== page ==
A CAR salesman is to receive an undisclosed sum of money after Dublin City Council wrongly accused him in the High Court of having spent nearly 10 years in prison.
Gary O'Brien, of Ryders Row, Dublin, had faced proceedings by the local authority seeking to make him vacate three council-owned properties which he said he had to take over in 1988 to ensure the security of his Parnell Car Sales business.
He opposed the council's proceedings to take possession of two properties on Ryders Row and one on Capel Street, saying he had not trespassed but had been forced to put locks on their doors to stop people breaking into his car business at Ryders Row.
In its case seeking orders to make him vacate, the city council claimed he could not have been in possession because he served nearly 10 years in Mount-joy between 1992 and 2001.
Opening the council's case yesterday, Dominick Hussey said they would be calling evidence in the afternoon from a Mountjoy prison officer to show Mr O'Brien had served two terms between 1992 and 1997 and 1997 and 2001.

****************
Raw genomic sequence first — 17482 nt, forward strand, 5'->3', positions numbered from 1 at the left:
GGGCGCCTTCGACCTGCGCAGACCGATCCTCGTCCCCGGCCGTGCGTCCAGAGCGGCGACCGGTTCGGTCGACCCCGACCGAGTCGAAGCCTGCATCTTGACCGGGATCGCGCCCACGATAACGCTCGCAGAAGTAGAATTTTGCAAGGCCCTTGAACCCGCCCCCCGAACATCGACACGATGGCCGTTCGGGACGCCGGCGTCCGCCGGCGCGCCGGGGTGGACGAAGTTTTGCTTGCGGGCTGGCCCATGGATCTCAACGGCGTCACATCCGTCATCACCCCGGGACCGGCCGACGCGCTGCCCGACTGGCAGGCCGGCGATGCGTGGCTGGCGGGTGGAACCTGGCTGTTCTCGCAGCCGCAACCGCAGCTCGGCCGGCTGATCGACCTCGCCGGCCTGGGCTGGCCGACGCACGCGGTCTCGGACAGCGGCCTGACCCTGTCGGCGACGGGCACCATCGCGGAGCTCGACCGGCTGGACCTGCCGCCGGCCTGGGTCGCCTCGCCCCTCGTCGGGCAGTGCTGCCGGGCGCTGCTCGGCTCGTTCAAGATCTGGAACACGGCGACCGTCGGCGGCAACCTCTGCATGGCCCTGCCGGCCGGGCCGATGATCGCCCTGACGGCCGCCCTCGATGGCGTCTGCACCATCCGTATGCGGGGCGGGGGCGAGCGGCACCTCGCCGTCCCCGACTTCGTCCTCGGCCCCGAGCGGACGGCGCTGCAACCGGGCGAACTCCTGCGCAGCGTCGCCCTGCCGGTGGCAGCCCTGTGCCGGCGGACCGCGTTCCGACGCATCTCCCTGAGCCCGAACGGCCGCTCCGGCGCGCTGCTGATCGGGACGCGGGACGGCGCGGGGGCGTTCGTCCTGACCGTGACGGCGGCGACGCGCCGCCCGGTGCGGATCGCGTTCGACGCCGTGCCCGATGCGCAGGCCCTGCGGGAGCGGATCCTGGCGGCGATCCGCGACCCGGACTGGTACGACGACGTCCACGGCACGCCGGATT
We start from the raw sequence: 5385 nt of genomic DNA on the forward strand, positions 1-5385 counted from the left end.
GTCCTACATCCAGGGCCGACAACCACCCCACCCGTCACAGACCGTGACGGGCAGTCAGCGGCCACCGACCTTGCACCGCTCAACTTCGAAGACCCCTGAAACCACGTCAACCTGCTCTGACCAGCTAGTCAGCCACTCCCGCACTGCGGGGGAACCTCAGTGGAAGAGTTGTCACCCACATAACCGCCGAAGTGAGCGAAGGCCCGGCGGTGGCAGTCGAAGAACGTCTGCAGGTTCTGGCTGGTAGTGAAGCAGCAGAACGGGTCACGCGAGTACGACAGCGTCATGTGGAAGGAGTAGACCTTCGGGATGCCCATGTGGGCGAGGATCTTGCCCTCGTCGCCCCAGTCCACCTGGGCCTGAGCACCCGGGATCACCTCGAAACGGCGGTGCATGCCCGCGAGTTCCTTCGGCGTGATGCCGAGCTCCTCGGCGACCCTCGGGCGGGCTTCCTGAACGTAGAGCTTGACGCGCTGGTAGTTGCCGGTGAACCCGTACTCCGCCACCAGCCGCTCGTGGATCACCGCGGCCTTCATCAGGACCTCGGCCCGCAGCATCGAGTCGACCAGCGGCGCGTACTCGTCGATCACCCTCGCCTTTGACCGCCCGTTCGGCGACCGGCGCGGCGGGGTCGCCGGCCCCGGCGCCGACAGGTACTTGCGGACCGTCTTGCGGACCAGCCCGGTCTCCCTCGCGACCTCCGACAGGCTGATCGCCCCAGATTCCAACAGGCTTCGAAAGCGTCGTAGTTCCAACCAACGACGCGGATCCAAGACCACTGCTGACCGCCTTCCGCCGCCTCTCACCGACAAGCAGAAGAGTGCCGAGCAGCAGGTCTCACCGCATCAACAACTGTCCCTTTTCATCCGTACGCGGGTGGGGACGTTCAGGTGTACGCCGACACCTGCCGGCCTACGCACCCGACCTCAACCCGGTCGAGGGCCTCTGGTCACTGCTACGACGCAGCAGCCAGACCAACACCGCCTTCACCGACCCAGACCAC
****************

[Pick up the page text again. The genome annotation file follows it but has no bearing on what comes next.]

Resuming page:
When the case resumed after lunch, Mr Hussey said the information he had was inaccurate and he would not be calling the prison officer. He said mistaken information had been provided by a private investigator in 2003 and this was compounded by information which had been obtained from the prison service.
Counsel said he wished to withdraw the claim about Mr O'Brien's imprisonment and for any imputation he (counsel) may have made during his opening.
High Court president Mr Justice Nicholas Kearns said he was "staggered" that Mr O'Brien had been wrongly accused of serving a prison sentence for what could only have been one of the "most serious crimes in the lexicon of crime".
Following an adjournment, Mr Hussey said a settlement had been agreed on the basis that an order of possession of the three properties involved would be made in the council's favour and a sum of money would be paid to Mr O'Brien who was also awarded his costs.
Earlier, the council claimed a man calling himself John O'Neill had, around 1996, surrendered the keys to the three properties to the city council. It claimed Mr O'Brien subsequently unlawfully entered the properties and has been trespassing since.
Mr O'Brien told the court the only John O'Neill he knew was his brother-in-law who had not authority from him to deal with the properties.
He said he had been forced to secure the properties adjoining his, by putting locks on the doors, in 1988 because his business was being broken into.